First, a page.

Highland Lodge, Scotland
Graham Goldthorpe’s advice was sought in the early stages of the project to assist with the selection of stone, its design and general feasibility, albeit the client already had a firm idea on the overall aesthetic required, in terms of stone finish and detailing. It was recommended that Stewart Design, a specialist masonry drafting company, should be engaged to prepare a full set of masonry working drawings, including fixing details, cutting schedules and templates, essential for production of the stonework. A buff coloured yorkstone was selected and the scheme involved a total of 600 cubic metres (1475 tonnes) of finished stone.
The stone itself forms a 140mm thick non-loadbearing outer leaf to a traditional cavity wall construction with an extremely stout 450mm thick inner wall in solid blockwork and reinforced concrete with thermal insulation to meet building regulation requirements. The general walls are in boldly pitched / rock faced stone, manufacture in 450-750mm random lengths and in non-standard 307mm high courses. Unusually this was specified with 5mm ashlar joints necessitating a special production process whereby the stone was primary sawn (slabbed) a few millimetres oversize and then milled down to the required course height, achieving the +/- 1.5mm tolerance required. Comers were formed in 350mm bed ‘L’ shaped quoins, in the same finish, but with 30mm wide drafted margins to give added definition and clean vertical arrises. The stone was bedded and pointed in traditional lime mortar with careful on-site batching to ensure a consistent colour and texture throughout the work.
Other areas of the building are constructed in contrasting fine rubbed ashlar, as 75mm thick hand- set cladding, in 420mm courses, both straight and circular, restrained by proprietary stainless steel fixings. Prominently featured around the perimeter of the building is a large section moulded plinth and mid-level string course, together with a striking circular mullioned bay window, a beautiful stained glass transomed mullioned window, a detailed ashlar parapet, one piece gable footstones, weathered and moulded copings and traditionally designed apex stones to each gable, complemented by 350mm diameter decorative ball finials.
On behalf of the client, Graham Goldthorpe organised and implemented a bespoke quality control procedure to ensure all stone was manufactured in accordance with the stringent quality parameters agreed for the project. The sample panel was part of the finished building and this acted as a control on site for future supplies and finished work.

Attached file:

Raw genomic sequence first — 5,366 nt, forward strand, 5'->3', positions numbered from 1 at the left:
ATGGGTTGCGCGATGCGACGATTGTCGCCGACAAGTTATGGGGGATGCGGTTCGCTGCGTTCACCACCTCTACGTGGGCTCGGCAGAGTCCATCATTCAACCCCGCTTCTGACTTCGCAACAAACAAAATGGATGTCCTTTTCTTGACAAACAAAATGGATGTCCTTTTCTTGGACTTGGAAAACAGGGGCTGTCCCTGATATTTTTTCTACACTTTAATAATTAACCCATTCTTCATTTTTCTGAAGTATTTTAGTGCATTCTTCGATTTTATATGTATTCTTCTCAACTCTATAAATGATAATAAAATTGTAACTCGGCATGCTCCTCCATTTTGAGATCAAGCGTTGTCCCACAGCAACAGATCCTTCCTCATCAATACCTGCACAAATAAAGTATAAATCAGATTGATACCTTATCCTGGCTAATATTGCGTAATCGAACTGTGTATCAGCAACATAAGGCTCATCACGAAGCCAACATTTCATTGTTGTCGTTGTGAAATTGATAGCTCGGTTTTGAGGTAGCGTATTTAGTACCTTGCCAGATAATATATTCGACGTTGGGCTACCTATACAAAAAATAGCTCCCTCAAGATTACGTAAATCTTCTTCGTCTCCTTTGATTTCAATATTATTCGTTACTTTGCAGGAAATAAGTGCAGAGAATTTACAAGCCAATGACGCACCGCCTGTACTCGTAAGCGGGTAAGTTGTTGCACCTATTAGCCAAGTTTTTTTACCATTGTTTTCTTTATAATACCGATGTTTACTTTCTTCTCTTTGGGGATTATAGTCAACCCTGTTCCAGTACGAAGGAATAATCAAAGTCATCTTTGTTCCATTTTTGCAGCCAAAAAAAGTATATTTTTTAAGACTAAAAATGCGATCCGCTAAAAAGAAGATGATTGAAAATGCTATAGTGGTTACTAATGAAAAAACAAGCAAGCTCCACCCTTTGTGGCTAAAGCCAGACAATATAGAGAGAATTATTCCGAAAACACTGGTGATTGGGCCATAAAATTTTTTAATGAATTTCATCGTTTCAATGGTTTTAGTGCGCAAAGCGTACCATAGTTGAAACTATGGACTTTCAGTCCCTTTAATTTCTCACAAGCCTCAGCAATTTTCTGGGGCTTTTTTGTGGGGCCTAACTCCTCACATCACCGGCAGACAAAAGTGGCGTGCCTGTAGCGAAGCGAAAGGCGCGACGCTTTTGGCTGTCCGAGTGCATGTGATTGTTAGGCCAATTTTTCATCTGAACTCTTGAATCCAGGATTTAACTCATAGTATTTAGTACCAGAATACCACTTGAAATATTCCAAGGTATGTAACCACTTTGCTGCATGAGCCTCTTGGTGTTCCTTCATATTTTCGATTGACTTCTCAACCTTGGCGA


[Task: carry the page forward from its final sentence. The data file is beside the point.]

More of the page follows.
In terms of logistics, the site is situated deep in the highlands of Scotland and the final 8 or 9 miles, or so, is served by a single track road, and considering the project involved over 70 No. loads, deliveries needed to be phased over a 2 year period to suit the construction programme. And this also involved an expert wagon driver who did much more than deliver the stone! It was a credit to all concerned that there were no mishaps or damaged stones in transit, which was quite a feat.
During production several apprentice masons were able to cut their teeth on a series of moulded and detailed stones. Many completed their apprenticeships during the supply period for this project and the nature and complexity of the stonework gave them a valuable insight into traditional masonry.
Cost planning was of particular importance to the client and a detailed bill of quantities was prepared for all the stonework required, with supply prices being agreed well in advance of manufacture. This allowed the stone costs to be properly monitored and controlled throughout the project, with variations priced pro-rata similar items. As a result, there was transparency from the start, with competitively priced stone coming within the expected overall budget cost.
This project required careful planning, organising an implementation to achieve the high quality standards required by the client, which necessitated the use of a skilled and experienced team of ‘highland’ stonemasons who fully understood the client’s brief and what was, and what wasn’t, acceptable. Their endeavours produced a stunning example of traditional masonry built to the highest standards possible. Throughout the project there were good levels of communication and trust built up by people having the required vision and expertise to effectively undertake the work – with everything happening as it was promised to happen.